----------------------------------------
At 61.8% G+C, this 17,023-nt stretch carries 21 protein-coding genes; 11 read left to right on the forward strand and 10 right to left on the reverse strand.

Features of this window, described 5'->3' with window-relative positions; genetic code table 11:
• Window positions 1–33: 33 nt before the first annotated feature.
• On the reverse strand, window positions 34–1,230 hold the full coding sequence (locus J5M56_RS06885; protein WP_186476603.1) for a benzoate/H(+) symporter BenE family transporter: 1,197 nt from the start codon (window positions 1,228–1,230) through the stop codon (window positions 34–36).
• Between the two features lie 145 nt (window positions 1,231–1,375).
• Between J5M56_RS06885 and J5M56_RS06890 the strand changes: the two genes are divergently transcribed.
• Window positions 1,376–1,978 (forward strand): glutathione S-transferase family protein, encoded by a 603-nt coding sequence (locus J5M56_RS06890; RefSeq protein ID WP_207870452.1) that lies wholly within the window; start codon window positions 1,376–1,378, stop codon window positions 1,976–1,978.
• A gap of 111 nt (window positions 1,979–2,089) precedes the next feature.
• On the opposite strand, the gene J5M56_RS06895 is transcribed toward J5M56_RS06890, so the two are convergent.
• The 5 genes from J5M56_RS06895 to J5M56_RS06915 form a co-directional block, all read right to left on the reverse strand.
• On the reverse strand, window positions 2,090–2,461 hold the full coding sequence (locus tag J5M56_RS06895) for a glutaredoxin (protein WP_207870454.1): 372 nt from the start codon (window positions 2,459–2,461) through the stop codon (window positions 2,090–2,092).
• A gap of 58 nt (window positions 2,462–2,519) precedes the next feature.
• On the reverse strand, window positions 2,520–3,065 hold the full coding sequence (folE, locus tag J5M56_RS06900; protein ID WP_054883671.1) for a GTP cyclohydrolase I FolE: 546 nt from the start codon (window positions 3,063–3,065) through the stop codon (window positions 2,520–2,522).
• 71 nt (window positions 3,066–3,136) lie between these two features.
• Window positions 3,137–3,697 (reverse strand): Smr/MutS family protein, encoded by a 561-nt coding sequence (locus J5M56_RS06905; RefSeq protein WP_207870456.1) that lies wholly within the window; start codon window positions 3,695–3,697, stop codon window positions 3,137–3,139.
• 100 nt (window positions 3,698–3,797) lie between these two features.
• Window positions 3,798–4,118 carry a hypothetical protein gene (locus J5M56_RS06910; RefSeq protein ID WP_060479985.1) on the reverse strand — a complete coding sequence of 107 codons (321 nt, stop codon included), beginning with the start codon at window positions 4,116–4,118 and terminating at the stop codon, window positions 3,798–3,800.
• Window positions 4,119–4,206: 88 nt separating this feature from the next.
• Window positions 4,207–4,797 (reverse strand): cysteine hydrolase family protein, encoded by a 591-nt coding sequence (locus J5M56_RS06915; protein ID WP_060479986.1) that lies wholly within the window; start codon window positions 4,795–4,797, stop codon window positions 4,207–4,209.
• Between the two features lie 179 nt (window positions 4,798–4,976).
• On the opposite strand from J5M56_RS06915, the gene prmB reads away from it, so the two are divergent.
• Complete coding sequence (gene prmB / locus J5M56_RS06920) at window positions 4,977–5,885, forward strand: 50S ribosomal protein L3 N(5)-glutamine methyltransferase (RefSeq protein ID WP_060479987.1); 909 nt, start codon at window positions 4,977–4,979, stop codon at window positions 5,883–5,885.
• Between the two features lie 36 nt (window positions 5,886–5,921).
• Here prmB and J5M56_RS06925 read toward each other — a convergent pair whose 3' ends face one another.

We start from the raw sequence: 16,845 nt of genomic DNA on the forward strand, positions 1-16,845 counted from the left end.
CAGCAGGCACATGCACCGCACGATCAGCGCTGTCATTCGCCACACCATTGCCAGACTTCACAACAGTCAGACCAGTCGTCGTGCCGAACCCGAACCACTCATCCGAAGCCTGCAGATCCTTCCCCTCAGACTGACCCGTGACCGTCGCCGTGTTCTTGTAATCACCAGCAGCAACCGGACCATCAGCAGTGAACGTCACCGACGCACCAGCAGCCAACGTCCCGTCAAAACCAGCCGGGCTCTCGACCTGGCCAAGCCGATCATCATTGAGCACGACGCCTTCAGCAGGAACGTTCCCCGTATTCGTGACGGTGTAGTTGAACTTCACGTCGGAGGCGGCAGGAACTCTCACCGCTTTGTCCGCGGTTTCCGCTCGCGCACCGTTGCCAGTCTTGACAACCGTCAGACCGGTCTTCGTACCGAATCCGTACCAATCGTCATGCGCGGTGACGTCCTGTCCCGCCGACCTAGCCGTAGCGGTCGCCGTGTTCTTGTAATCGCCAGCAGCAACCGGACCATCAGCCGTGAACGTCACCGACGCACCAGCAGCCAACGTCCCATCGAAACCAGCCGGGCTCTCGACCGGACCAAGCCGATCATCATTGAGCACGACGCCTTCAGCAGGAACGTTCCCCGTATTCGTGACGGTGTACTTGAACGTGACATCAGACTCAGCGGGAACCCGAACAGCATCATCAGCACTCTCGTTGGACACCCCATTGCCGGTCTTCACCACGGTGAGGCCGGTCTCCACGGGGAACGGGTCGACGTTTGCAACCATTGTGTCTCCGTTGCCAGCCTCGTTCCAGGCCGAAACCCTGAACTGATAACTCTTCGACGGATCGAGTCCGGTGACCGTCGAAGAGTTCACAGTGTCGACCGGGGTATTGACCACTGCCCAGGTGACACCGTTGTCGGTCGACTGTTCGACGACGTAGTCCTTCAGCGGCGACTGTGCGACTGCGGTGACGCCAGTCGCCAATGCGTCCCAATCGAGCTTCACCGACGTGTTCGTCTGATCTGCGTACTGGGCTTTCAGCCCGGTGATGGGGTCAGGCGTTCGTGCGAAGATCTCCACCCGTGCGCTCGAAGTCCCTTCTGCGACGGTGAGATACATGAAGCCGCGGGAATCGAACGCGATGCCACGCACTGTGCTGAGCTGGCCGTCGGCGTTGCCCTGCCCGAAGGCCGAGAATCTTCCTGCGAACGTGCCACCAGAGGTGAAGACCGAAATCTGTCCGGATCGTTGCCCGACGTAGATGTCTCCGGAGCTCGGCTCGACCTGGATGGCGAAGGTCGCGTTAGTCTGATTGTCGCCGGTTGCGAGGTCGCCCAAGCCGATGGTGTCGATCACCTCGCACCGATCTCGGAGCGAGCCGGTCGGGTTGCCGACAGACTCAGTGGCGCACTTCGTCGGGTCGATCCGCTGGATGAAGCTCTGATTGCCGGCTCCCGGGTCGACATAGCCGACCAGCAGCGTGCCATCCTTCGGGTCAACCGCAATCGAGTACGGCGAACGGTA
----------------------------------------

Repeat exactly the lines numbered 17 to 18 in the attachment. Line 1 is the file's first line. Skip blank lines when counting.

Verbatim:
• Window positions 3,798–4,118 carry a hypothetical protein gene (locus J5M56_RS06910; RefSeq protein ID WP_060479985.1) on the reverse strand — a complete coding sequence of 107 codons (321 nt, stop codon included), beginning with the start codon at window positions 4,116–4,118 and terminating at the stop codon, window positions 3,798–3,800.
• Window positions 4,119–4,206: 88 nt separating this feature from the next.